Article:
Saturday, June 19, 2010

Drawing Out Conversations, Taipei

Still from "Liwanag"

Nanhai Gallery
20 June - 24 July 2010

Its been a lot of hard work getting here and preparing for the show, but its finally up! Singaporean curator Ling-nah Tang has put together a wonderful host of artists who are thinking about mark making in different ways.

Sin-Tung HO, Hong Kong, with delicate drawings framed and directly on the wall.

Huey-Chian, Singapore, with his ink pool, a 3-dimensional drawing that changes with time.

Kai-Qun CHUN, Singapore, creates installations with drawing utensils.

For "Liwanag, let us dance in the light", I'm collaborating with Matt Richard on an interactive component that integrates viewers faces into the animation. The sculpture holds two plaster masks of my face, one holding a camera and anther the projector. The scroll landscape painting in the background serves as the screen for the animation. It is an imaginary landscape, finger painted in ink and gold, and based on the landscape of Hong Kong.

Monday, May 31, 2010

Eco, Xiang, Echo Blog

A big thank you to William Cordova, Leslie Hewitt, for putting together this on-line catalogue for the installations.

Monday, May 24, 2010

Oakland Museum

Sending a thank you to the Fabulous Favianna Rodriguez for including me in her public art piece at the Oakland Museum of California.

Tuesday, March 30, 2010

"Skin Script" installation at Project Row Houses

When I was growing up in the Philippines I had no knowledge of Baybayin. It was assumed at my schools that we were an oral culture, and that Filipinos adopted Latin-based writing because we did not have our own. It was not until many years after I moved to the US that I discovered, much to my surprise, that Filipinos had their own form of writing—one that was related to Sanskrit and which predated the arrival and subsequent colonization of the Spanish from 1565 to 1898. In the early 1990s, artists and tattoo artists in California discovered the script buried in a few obscure academic studies and began to bring it back to life, literally, by enshrining it in ink on the skins of Filipinos in the US. It has since been resurrected around the world thanks to the Internet.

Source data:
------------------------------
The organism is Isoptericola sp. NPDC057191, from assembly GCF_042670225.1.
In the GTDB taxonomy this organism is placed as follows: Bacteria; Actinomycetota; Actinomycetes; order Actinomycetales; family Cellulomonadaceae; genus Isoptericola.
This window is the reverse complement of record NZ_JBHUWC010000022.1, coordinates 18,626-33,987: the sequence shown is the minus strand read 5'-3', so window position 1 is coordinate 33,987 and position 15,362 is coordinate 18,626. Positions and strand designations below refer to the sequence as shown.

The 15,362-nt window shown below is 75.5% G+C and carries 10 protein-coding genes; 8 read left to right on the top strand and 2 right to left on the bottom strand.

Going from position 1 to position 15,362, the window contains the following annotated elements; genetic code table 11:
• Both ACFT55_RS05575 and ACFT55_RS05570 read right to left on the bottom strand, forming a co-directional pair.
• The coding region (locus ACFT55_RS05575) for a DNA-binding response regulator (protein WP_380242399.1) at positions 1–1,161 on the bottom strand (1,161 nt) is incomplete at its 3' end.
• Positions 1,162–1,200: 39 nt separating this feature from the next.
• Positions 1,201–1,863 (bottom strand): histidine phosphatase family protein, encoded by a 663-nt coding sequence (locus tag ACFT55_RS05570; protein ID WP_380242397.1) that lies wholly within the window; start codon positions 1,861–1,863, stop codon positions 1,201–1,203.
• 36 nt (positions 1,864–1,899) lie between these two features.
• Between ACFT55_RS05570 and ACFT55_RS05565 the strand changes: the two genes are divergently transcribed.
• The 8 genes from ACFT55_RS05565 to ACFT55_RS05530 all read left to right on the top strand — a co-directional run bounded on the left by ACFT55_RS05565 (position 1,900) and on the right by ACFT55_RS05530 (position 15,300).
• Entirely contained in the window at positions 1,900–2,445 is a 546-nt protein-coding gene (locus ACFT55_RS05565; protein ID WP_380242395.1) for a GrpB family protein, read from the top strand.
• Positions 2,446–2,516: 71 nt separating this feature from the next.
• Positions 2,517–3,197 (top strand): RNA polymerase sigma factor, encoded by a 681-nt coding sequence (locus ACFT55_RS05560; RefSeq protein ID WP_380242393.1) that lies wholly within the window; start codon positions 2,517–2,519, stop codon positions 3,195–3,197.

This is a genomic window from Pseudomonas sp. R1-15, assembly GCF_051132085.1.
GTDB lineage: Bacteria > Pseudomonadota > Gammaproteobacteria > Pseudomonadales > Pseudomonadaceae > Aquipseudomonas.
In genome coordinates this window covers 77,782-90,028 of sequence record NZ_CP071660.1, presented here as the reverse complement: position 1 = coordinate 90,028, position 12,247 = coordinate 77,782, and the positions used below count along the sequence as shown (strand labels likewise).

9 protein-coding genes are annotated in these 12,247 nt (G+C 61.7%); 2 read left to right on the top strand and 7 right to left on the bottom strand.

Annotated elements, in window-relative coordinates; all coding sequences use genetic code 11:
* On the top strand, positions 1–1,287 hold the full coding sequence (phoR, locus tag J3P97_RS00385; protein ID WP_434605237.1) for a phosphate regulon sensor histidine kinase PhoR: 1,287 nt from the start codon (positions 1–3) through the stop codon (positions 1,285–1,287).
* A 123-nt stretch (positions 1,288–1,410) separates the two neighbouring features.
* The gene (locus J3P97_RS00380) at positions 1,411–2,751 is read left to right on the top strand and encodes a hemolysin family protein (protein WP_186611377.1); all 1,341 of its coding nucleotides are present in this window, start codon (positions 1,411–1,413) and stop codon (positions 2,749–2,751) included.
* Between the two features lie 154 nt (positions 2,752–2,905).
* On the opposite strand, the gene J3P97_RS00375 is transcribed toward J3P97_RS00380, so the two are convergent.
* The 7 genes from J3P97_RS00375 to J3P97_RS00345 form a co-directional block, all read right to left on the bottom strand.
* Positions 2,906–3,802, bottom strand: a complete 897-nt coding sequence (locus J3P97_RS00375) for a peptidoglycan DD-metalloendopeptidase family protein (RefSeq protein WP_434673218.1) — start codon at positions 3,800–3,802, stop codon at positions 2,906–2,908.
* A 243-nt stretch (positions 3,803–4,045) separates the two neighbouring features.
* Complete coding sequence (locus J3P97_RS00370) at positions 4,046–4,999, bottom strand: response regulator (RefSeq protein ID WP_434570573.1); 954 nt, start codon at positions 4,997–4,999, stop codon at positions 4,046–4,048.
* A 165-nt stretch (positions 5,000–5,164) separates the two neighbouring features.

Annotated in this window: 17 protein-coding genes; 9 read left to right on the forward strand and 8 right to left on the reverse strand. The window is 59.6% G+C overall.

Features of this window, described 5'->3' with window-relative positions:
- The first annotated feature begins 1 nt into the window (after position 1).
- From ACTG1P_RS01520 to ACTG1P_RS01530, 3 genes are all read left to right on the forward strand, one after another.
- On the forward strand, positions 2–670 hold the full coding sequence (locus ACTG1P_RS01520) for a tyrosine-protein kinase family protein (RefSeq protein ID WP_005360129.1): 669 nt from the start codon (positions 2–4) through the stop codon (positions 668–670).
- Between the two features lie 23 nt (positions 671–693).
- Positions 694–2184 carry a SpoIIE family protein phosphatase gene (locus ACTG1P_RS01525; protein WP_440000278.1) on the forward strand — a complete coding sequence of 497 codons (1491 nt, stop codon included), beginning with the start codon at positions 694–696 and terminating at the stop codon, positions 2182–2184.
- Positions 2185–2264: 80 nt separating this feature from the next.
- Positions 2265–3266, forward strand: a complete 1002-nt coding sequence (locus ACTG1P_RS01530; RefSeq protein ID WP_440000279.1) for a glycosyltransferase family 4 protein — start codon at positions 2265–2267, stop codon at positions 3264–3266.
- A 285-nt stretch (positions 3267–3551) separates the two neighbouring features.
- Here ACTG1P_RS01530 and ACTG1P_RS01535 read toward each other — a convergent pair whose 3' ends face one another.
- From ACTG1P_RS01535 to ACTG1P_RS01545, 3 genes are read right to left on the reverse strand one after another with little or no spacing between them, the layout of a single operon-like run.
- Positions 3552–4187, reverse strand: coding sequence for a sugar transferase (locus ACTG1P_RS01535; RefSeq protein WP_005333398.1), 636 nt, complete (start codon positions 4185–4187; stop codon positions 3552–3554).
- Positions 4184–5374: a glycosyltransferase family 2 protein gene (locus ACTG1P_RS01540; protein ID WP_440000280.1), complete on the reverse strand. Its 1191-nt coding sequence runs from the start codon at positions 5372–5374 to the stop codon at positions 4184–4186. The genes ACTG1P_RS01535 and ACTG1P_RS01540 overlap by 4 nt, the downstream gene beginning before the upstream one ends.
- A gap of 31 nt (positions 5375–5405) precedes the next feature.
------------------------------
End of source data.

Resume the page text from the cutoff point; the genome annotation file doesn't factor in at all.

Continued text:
As an artist and a student of calligraphy and culture, I am fascinated with letterforms and their power to tell the stories of people—not just in the meaning of words but in the stories that are embedded in the gestures and marks themselves. In learning to write the script and piecing together its story through research and interviews, I felt like I was looking into a mirror reflecting my own story. Nylon, tar, nails, and vellum signify skin, sails, mark making, place (Houston),and the Internet. Tattooed on the outside of the house are the names of the young mothers in this community. The figure in tar is Maria Makiling, a popular nymph in Philippine mythology.

"Skin Script" installation at Project Row Houses

Part of the exhibition "Eco, Xiang, Echo: Meditations on the African, Andean and Asian Diasporas" curated by William Cordova and featuring the work of Glexis Novoa, Albert Chong, Coco Fusco, Ayana Jackson, Crystal Cambell, Marina Gutierrez, Keith and Mendi Obadike, Nsenga Knight, and me.

For a full description of the project, visit my project journal.

"Skin Script" from minette mangahas on Vimeo.

Wednesday, January 20, 2010

"Runaway Moon" Launch and Reception at SB D Gallery

Had a wonderful time at the opening reception for "Runaway Moon" last Saturday. The books are available at SB D Gallery. In addition to the hand-bound limited edition books, there are prints, a painting called "Sound" related to the series and an interactive ink-painting landscape on the gallery store-front windows.

You can order the book and see most of the paintings from the book at

See more of Sebastian Buys photographs of the reception at: